Half of Texas is experiencing drought conditions, and for the third year in a row, rice farmers in Central Texas may be cut off from water supplies because of severe drought.
The Lower Colorado River Authority has asked the state to approve emergency plans to cut water to farmers in 2014 if reservoir lakes are at less than 55 percent capacity. The lakes are currently 36 percent full.
Homes and businesses would also face water restrictions.
Del Rio is fighting to keep water within its county lines from being shipped to San Antonio, but if a proposed plan goes through, Del Rio Mayor Roberto Fernandez is threatening legal action.
Citizens in the city are concerned that the plan to use 50,000 acre-feet of groundwater per year from Val Verde County will siphon away vital water that flows into its main water source, the San Felipe Springs.
Matagorda is just another small Texas town, but its bay is one of the key areas in the state for oyster harvesting and processing. It’s also where the mouth of the Colorado River feeds into the Gulf of Mexico, which creates a unique habitat for animals that survive within a careful balance of fresh and salt water.
The area has been hit hard in recent years by drought, and the lack of rainfall has also taken its toll on the aquatic life, whose survival depends on the fresh water to lower the salinity levels of the bay, which is where shrimp hatch and oysters reproduce.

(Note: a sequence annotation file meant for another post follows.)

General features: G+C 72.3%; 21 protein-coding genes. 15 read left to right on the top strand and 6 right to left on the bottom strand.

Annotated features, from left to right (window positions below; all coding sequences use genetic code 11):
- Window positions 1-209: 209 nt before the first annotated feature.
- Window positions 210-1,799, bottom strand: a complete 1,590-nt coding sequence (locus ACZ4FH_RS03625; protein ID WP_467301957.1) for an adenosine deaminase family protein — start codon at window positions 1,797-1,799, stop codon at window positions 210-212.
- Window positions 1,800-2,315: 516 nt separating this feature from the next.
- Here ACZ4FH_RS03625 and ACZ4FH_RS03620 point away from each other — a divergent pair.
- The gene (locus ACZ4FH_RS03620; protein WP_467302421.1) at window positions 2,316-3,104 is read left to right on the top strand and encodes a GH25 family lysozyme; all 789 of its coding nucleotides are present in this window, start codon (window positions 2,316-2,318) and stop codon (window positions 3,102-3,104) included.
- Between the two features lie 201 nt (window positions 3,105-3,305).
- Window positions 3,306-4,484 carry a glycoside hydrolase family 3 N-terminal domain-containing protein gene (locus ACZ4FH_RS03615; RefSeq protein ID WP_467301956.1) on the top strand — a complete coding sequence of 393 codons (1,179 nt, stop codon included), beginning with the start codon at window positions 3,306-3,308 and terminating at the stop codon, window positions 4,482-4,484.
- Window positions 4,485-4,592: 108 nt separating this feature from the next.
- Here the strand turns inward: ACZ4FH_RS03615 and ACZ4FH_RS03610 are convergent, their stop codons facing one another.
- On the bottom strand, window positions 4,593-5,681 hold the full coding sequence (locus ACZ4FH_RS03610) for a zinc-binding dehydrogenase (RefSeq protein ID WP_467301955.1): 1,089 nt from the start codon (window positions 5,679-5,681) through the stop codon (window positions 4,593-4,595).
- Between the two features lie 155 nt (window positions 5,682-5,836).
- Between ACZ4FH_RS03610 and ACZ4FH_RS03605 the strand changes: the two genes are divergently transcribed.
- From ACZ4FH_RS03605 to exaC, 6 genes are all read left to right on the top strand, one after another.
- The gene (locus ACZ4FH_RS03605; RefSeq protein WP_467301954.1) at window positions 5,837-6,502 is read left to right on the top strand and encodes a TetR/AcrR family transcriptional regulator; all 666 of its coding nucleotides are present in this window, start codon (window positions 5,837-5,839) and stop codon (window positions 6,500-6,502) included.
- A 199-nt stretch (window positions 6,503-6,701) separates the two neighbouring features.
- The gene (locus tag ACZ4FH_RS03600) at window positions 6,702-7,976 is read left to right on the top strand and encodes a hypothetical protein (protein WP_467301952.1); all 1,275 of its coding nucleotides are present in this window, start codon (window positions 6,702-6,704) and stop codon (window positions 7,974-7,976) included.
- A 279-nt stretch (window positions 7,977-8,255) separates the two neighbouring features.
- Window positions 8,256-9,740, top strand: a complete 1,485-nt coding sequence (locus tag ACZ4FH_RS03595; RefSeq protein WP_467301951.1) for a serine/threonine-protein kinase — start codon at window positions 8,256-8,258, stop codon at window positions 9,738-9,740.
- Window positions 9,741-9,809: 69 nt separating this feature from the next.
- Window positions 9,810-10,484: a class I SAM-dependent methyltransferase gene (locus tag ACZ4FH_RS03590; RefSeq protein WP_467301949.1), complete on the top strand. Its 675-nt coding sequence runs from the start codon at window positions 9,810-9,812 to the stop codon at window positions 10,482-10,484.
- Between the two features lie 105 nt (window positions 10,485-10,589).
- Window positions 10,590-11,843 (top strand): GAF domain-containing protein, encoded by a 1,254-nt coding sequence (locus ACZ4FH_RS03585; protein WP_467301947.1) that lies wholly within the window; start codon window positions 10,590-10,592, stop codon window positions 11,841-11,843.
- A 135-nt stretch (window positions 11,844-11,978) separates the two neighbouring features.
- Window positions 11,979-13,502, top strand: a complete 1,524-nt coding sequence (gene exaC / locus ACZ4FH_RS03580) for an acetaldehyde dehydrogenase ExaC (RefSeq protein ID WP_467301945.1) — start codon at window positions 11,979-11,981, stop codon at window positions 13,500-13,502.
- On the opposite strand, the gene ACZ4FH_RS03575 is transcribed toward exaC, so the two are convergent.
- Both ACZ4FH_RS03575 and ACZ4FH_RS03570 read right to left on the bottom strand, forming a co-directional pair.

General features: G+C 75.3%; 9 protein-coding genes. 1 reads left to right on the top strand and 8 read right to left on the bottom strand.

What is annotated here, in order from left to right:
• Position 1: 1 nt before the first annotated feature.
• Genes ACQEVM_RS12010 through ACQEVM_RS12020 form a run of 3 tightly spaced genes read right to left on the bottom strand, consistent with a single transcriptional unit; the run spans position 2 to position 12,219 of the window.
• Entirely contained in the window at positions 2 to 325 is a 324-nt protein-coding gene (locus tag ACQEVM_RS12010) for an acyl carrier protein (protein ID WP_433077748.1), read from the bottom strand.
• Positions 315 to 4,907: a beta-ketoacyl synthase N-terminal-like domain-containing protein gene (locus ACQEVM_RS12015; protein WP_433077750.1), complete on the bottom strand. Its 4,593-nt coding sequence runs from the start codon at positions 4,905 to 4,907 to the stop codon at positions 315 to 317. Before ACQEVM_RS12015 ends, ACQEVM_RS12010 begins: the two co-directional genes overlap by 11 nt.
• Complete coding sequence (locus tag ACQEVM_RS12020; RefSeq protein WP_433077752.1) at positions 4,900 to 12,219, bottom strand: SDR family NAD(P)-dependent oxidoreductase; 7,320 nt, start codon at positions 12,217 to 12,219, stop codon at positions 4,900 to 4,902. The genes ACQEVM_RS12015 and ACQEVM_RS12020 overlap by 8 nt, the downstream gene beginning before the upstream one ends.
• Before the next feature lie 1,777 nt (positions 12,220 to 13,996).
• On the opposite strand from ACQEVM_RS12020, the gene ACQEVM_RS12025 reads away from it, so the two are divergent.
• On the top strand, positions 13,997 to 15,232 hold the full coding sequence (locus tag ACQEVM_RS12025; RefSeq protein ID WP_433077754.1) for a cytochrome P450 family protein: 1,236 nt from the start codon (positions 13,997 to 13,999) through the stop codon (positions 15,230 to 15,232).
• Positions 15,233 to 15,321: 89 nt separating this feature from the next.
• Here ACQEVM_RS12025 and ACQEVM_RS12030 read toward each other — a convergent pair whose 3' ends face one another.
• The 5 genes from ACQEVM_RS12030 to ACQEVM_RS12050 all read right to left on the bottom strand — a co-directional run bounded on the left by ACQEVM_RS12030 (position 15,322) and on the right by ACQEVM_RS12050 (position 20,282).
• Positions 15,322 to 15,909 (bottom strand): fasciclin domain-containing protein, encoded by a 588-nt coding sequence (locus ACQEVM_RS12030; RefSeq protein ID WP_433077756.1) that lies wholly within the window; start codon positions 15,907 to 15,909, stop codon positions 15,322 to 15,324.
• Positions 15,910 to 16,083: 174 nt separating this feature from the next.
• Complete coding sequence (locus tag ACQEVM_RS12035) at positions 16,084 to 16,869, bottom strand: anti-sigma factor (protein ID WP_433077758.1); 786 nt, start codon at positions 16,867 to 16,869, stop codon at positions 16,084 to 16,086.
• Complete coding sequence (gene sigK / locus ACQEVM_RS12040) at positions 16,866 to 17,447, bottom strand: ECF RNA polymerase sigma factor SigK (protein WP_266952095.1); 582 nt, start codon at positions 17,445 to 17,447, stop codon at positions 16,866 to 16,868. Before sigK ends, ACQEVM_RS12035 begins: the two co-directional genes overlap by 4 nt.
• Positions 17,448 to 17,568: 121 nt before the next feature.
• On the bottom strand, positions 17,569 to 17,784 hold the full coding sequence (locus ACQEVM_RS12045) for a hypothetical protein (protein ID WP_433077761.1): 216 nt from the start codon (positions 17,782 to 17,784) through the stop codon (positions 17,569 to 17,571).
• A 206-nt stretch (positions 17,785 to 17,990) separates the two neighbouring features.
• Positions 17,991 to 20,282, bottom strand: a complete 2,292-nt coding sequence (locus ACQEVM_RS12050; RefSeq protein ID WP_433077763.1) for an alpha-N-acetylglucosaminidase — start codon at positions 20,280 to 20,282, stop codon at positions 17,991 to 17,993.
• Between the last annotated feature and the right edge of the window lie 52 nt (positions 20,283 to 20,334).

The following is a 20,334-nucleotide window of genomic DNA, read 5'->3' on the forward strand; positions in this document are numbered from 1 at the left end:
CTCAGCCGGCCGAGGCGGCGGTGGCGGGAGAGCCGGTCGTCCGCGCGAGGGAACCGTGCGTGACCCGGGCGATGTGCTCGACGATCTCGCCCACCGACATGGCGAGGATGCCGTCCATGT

A bag ban proposal is working its way through City Hall after District 7 Councilman Cris Medina submitted what's called a Council Consideration Request (CCR).
Medina's proposal includes a ban on single-use plastic bags in San Antonio, but included in the request is also a proposal for council meetings to go paperless and also updates to construction standards to build homes in a more energy-efficient manner.
The Lower Colorado River Authority has rescinded its request to block the flow of water headed downstream into Matagorda Bay from the Highland Lakes.
In the early part of October, the LCRA issued an emergency request from the Texas Commission on Environmental Quality, but this Tuesday they said recent rains that led to flooding in sections of Central Texas brought the lake levels up to a suitable level.
As we struggle to meet water resource challenges, what is the proper role that government should play regarding land development and other traditionally unregulated issues, in order to protect stream flows and the private property rights of landowners? All are potentially impacted by water marketing and increased withdrawals from aquifers. Stay tuned for the Texas Water Symposium, presented by the Hill Country Alliance, Schreiner University, and Texas Tech University, and recorded on the campus of Schreiner University in Kerrville.
Texas Environmentalists and Attorney General Greg Abbott are pleased that the U.S. Supreme Court is willing to hear the case regarding how the Environmental Protection Agency will regulate power plant greenhouse gases.
"We hope the Supreme Court rules in the EPA’s favor -- that they adopt the standards -- however, even if they don’t the EPA does have other ways to get at this issue," said Luke Metzger, executive director of Environment Texas.
Metzger said the EPA could rewrite the rules and target chemical pollutant that is emitted with the carbon gases.
Texas Agriculture Commissioner Todd Staples is strongly urging cities and all households, especially those in the Highland Lakes region, to adopt his “Texas Water Smart” program to conserve water and reduce the need for the Lower Colorado River Authority (LCRA) to shut off the flow of water downstream.